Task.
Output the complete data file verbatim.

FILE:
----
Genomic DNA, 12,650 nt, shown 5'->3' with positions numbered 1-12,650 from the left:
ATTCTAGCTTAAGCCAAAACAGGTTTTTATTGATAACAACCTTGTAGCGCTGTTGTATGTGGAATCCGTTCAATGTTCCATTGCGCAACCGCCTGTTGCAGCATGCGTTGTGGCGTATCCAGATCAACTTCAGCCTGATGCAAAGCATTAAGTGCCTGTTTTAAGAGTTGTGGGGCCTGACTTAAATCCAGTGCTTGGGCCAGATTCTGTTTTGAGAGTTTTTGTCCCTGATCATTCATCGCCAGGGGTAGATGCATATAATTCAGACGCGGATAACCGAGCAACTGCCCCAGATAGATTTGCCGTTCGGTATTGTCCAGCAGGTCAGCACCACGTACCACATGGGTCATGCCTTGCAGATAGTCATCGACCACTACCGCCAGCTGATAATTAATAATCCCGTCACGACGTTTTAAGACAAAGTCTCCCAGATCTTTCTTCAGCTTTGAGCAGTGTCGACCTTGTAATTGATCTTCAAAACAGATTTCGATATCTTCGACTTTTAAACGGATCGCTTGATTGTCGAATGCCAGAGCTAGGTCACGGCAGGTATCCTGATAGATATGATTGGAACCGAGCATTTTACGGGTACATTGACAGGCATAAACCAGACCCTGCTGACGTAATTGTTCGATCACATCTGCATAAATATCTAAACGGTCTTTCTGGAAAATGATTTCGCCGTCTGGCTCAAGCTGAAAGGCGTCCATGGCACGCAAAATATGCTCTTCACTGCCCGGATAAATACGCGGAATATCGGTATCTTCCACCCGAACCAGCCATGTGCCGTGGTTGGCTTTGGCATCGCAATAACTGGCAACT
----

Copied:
Genomic DNA, 12,650 nt, shown 5'->3' with positions numbered 1-12,650 from the left:
ATTCTAGCTTAAGCCAAAACAGGTTTTTATTGATAACAACCTTGTAGCGCTGTTGTATGTGGAATCCGTTCAATGTTCCATTGCGCAACCGCCTGTTGCAGCATGCGTTGTGGCGTATCCAGATCAACTTCAGCCTGATGCAAAGCATTAAGTGCCTGTTTTAAGAGTTGTGGGGCCTGACTTAAATCCAGTGCTTGGGCCAGATTCTGTTTTGAGAGTTTTTGTCCCTGATCATTCATCGCCAGGGGTAGATGCATATAATTCAGACGCGGATAACCGAGCAACTGCCCCAGATAGATTTGCCGTTCGGTATTGTCCAGCAGGTCAGCACCACGTACCACATGGGTCATGCCTTGCAGATAGTCATCGACCACTACCGCCAGCTGATAATTAATAATCCCGTCACGACGTTTTAAGACAAAGTCTCCCAGATCTTTCTTCAGCTTTGAGCAGTGTCGACCTTGTAATTGATCTTCAAAACAGATTTCGATATCTTCGACTTTTAAACGGATCGCTTGATTGTCGAATGCCAGAGCTAGGTCACGGCAGGTATCCTGATAGATATGATTGGAACCGAGCATTTTACGGGTACATTGACAGGCATAAACCAGACCCTGCTGACGTAATTGTTCGATCACATCTGCATAAATATCTAAACGGTCTTTCTGGAAAATGATTTCGCCGTCTGGCTCAAGCTGAAAGGCGTCCATGGCACGCAAAATATGCTCTTCACTGCCCGGATAAATACGCGGAATATCGGTATCTTCCACCCGAACCAGCCATGTGCCGTGGTTGGCTTTGGCATCGCAATAACTGGCAACT